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  • Writer's picturemichael raff

How To Give Your Dog A Pill

How to Give Pills to Dogs (the written version for those that prefer)

At some point in their lives, most dogs will need medication of some sort whether it is

antibiotics to help heal an infection or more long term medications due to a chronic condition

or aging. Here are a few tips to make sure you are maximizing the benefit and minimizing the

stress of your dog’s medications.

1. Check the medication label and ask your vet if the pills should be given with food or

separate from meals. This will affect how you choose to deliver the medication.

2. Set a daily reminder alarm on your phone to help you remember to give doses at a consistent time each day.

3. Use a weekly pill organizer like the one pictured here to help keep track of whether your dog has received their daily dose of medications. This is especially useful if there are multiple family members in the house who may be assisting with giving medications. It is a quick and easy way to see if a dog has received their daily dose of medications.

If your dog does not happily and easily take their pills, try the following suggestions:

  • Deliver the pill in a tasty and sticky disguise like peanut butter or cream cheese or a soft pill pocket. If your dog still manages to spit the pill back out or refuses to eat the pill in their meal you may need to hand-deliver the pill into their mouth and ensure that they swallow it....easier said than done.

  • Here are some helpful hints for hand-delivering a pill to your dog:

    1. Stand behind your dog with their body securely between your legs, or if your dog is smaller, have them sit in your lap with their head facing AWAY from you. If you approach your dog head on to try to put a pill in their mouth, they are likely to turn or move away from you to express that they are not interested in taking medication. You don’t want to end up chasing your dog around and stressing both you and them out just to give them a pill. Securing them from behind creates less visual stress and prevents them from moving away.

    2. Gently open the dog’s mouth with one hand by placing the thumb on one side of the muzzle and fingers on the other side at the corner of the mouth. Gently press on both sides to ask the dog to open their jaws a bit.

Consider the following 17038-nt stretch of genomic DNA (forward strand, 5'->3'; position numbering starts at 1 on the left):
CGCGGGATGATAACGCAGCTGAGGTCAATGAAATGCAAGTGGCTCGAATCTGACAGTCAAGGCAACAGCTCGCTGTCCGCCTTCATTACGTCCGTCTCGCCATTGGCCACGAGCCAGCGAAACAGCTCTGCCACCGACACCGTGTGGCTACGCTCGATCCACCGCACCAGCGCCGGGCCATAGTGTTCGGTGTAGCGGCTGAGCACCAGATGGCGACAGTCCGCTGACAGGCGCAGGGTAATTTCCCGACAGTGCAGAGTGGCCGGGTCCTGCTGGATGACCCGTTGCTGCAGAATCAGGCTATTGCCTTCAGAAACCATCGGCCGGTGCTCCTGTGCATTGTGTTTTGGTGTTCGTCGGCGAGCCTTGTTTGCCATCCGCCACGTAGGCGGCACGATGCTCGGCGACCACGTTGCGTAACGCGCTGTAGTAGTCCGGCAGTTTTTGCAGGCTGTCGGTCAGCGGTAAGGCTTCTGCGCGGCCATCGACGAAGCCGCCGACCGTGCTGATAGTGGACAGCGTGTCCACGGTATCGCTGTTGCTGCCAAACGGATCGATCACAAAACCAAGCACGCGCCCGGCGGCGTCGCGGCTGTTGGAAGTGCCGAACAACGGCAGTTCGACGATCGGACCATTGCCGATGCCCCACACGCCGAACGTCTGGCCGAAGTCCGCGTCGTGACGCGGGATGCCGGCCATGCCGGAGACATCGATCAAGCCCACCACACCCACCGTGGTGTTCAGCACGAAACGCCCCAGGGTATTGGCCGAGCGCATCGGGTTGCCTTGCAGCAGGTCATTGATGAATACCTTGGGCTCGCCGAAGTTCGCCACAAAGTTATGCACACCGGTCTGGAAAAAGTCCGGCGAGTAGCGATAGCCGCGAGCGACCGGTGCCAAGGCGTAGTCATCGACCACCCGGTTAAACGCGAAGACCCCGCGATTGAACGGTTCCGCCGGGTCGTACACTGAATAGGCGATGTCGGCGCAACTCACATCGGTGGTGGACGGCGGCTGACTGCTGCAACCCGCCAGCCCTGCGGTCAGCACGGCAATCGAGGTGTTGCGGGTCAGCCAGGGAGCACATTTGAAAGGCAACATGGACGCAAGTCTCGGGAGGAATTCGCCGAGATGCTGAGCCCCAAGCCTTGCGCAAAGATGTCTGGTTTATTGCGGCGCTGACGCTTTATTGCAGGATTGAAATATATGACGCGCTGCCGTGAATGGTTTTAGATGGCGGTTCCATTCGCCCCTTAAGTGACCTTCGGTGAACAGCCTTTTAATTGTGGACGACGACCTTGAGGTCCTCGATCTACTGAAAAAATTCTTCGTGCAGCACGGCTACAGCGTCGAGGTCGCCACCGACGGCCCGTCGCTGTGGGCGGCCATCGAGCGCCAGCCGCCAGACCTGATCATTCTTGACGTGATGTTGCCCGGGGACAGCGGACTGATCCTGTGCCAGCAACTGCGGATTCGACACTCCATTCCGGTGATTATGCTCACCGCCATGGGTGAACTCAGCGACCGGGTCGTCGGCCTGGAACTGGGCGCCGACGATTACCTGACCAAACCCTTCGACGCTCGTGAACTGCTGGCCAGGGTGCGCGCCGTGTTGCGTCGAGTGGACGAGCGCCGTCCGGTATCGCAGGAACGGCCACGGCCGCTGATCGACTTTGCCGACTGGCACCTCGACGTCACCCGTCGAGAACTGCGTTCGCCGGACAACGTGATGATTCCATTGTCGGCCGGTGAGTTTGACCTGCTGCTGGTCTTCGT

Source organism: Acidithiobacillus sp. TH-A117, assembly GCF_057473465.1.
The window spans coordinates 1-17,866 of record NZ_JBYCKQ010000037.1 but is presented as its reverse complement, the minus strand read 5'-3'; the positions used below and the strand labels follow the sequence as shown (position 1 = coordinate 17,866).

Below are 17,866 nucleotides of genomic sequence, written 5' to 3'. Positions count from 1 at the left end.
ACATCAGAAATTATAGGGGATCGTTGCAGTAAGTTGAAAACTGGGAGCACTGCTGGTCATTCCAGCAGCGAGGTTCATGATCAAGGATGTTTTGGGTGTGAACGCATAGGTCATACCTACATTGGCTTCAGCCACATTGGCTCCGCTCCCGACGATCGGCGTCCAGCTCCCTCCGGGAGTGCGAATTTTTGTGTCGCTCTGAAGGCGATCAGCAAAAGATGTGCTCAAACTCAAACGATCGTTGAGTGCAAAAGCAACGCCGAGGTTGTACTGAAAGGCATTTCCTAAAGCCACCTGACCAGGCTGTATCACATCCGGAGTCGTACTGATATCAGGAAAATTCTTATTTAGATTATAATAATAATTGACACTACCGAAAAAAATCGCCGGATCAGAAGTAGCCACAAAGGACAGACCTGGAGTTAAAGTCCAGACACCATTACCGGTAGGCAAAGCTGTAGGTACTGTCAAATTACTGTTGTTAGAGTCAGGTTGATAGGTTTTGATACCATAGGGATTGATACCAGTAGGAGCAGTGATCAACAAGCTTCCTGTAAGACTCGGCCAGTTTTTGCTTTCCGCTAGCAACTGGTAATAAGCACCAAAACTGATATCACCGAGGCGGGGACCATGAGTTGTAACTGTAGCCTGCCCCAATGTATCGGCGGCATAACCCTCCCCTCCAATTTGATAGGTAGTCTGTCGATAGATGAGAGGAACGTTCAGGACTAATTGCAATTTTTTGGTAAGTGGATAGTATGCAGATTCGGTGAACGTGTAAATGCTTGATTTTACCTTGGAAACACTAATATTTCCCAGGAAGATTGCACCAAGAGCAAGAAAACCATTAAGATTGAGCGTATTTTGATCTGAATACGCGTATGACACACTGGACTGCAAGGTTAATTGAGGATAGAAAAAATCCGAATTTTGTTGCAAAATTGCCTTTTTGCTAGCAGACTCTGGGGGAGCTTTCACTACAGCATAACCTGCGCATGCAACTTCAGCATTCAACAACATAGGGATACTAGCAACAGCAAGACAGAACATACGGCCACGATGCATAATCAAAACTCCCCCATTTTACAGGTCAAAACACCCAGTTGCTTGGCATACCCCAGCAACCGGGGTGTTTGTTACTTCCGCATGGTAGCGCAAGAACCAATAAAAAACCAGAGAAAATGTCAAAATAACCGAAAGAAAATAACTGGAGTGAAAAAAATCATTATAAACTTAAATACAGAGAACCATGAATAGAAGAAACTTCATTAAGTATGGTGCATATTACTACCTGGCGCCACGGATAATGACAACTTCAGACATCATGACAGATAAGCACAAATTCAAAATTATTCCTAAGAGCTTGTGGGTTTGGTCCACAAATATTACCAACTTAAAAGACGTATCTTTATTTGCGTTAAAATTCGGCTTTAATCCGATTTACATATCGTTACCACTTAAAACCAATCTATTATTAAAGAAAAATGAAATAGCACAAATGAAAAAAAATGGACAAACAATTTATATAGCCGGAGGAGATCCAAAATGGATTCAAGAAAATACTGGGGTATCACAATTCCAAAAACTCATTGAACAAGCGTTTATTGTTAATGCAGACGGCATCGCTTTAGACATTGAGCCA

3. With the other hand, place the pill as far back in the dog’s throat as you can. If you place it too far forward the dog will quickly use their tongue to push the pill out of their mouth. You want to place the pill behind the tongue at the back of the throat.

    4. Quickly and gently close the dog’s mouth and hold it closed with one hand wrapped around the muzzle while the other hand strokes gently on their throat to encourage swallowing. Once you feel the dog actively swallow you can release the dog and offer them a tasty treat as a reward and a way to be doubly sure they actually swallowed their pill.

  • If you tried following these steps and are struggling to deliver the pill far enough back in your dog’s throat, consider purchasing a veterinary piller like the one pictured here:

A piller can assist with gently opening the dog’s mouth and delivering

the pill far enough back in their throat without having to put your hands around the dog’s muzzle. In addition, you can use a piller to draw up some water and gently deliver it into the dog’s cheek pouch to help encourage swallowing immediately after giving the pill.

And remember, always give your dog praise and a yummy reward after giving a pill. You want to make the process as stress free as possible for both of you.

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